I SINCERELY hope that no hats or dresses will be spoiled by this sprinkle. I didn't bring it on. In fact, I asked for good weather, because I hope that you have a pleasant time while you are here in Washington.
I understand what you are doing: studying Government, learning how it works, and preparing yourselves to make it work when your turn comes to run it, and it will come very soon--much before you anticipate that it will be here.
Your business will be to carry on this great Republic of the United States, I think the greatest Government in the history of the world.
It is a wonderful thing to have you young ladies interested in government and how it works. The most important thing that we have in our country is freedom of action and freedom of the individual. The fundamental part of the Constitution, in my opinion, is the Bill of Rights, the first Ten Amendments to it. I hope all of you will study those first Ten Amendments to the Constitution; and when you become responsible for the operation of the Government, see that those Ten Amendments are always enforced.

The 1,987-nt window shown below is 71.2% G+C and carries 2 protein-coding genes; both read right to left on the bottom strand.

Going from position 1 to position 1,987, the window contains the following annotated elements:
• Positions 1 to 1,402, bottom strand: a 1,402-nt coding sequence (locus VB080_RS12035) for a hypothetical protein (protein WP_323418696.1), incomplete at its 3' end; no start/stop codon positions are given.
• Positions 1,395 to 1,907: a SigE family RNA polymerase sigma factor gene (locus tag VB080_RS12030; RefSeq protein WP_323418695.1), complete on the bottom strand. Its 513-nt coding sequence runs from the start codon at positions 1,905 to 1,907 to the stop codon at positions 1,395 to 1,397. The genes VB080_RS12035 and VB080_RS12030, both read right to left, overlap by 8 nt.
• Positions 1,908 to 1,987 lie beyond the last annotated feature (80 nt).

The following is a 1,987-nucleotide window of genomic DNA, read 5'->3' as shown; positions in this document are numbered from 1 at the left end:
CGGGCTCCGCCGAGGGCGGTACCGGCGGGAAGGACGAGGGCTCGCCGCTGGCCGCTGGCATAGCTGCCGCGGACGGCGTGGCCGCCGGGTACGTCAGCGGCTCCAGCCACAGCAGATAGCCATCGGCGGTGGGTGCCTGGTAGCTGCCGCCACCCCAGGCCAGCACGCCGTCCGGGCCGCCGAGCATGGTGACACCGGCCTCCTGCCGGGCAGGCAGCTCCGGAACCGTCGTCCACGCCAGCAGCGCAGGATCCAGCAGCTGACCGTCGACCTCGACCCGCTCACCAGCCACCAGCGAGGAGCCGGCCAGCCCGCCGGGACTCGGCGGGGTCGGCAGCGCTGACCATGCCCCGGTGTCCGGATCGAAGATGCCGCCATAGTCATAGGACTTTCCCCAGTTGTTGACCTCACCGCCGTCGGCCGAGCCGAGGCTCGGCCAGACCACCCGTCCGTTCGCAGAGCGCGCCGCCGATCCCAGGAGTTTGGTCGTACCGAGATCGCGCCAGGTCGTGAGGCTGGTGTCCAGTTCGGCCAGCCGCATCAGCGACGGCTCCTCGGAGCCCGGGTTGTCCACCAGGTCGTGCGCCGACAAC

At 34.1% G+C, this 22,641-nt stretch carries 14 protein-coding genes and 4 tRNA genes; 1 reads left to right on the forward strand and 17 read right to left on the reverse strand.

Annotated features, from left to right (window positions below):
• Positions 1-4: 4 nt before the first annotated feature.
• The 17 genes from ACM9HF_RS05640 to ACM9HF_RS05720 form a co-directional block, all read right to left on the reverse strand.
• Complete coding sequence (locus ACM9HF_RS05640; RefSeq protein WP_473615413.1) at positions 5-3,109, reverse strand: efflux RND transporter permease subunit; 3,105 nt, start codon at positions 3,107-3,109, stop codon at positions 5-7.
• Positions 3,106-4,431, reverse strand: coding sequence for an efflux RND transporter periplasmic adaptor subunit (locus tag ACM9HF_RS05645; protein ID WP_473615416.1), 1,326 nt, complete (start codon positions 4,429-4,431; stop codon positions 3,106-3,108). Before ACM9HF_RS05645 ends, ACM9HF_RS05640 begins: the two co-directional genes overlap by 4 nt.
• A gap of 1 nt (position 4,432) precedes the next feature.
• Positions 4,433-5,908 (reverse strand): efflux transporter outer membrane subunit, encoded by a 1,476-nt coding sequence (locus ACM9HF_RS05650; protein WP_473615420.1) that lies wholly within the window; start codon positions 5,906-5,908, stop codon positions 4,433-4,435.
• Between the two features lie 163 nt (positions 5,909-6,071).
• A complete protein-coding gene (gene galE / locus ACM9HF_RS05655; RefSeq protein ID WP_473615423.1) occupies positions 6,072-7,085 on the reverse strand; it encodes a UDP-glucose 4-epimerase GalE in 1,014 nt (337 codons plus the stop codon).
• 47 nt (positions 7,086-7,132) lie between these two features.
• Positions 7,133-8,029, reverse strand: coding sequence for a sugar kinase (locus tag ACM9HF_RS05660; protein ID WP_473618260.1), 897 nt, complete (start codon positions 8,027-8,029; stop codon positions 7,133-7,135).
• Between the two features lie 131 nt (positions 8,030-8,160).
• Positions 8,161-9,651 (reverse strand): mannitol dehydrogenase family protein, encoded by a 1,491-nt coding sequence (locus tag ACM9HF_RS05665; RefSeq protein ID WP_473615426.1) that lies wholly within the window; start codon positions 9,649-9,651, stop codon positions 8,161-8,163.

That is what we mean by freedom of the individual. That is the difference between us and a dictatorship or a totalitarian state. The very fact that you can come here and face your Chief Executive and listen to him discuss with you the Government under which we live is something not done in a great many countries. It is most difficult to see the heads of most states. You have to go through much formality--you probably couldn't even get to the front door. But you can come to the White House, you can interview the President, and he is glad to have you.
I hope you enjoy yourselves, and I sincerely hope that this sprinkle hasn't given anybody any colds.
Thank you very much.